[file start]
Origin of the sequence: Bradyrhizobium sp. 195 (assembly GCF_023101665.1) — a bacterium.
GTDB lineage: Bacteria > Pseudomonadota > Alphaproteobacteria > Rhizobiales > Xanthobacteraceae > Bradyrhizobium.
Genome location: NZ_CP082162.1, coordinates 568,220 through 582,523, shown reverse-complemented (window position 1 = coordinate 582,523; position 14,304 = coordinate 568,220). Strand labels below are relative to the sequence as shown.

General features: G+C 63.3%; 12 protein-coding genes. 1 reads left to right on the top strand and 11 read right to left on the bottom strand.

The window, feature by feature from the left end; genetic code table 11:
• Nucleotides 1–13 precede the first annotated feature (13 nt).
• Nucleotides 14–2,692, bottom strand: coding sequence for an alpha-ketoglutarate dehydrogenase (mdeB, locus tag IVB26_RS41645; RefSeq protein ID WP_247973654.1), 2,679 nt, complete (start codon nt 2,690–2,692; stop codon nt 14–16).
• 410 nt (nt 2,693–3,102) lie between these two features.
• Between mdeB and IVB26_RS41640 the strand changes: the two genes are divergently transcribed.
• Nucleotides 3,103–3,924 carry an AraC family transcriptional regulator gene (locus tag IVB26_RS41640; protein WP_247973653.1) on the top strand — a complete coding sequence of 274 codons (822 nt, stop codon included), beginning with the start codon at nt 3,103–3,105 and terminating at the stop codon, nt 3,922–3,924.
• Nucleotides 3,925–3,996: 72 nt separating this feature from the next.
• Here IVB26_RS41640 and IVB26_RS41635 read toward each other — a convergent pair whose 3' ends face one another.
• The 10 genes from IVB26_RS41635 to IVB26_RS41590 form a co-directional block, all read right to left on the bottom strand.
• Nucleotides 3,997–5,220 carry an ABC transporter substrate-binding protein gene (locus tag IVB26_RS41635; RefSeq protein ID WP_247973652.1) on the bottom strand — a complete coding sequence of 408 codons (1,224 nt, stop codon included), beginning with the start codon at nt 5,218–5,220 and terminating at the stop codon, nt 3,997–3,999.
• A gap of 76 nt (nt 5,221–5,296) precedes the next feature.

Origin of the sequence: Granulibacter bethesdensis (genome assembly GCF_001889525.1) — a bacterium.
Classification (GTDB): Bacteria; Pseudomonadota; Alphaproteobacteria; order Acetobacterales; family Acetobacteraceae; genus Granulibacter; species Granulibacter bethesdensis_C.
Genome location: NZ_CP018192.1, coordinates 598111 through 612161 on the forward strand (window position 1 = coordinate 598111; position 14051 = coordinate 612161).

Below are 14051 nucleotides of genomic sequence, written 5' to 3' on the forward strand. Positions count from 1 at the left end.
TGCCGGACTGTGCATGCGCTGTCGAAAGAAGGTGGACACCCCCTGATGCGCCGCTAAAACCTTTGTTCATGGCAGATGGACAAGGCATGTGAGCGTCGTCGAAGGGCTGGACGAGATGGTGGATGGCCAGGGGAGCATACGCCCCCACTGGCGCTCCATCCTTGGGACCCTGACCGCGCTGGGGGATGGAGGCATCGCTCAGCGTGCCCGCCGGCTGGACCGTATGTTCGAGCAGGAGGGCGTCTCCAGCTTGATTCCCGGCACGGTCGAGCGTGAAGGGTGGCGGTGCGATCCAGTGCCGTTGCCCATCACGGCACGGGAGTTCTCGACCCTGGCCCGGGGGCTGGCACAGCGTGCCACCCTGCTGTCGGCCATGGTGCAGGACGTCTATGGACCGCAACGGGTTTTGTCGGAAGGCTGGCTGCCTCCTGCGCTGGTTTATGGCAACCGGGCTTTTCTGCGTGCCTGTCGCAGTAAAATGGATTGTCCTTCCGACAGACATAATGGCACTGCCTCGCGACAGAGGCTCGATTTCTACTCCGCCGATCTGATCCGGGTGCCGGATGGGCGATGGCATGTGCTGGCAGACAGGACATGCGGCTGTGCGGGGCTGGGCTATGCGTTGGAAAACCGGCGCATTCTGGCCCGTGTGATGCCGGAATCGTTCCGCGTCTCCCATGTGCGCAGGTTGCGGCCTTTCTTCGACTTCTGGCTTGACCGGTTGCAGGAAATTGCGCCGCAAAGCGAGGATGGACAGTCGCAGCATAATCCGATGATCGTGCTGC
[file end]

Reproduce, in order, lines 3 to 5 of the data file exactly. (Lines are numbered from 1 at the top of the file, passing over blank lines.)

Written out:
Genome location: NZ_CP082162.1, coordinates 568,220 through 582,523, shown reverse-complemented (window position 1 = coordinate 582,523; position 14,304 = coordinate 568,220). Strand labels below are relative to the sequence as shown.

General features: G+C 63.3%; 12 protein-coding genes. 1 reads left to right on the top strand and 11 read right to left on the bottom strand.

The window, feature by feature from the left end; genetic code table 11: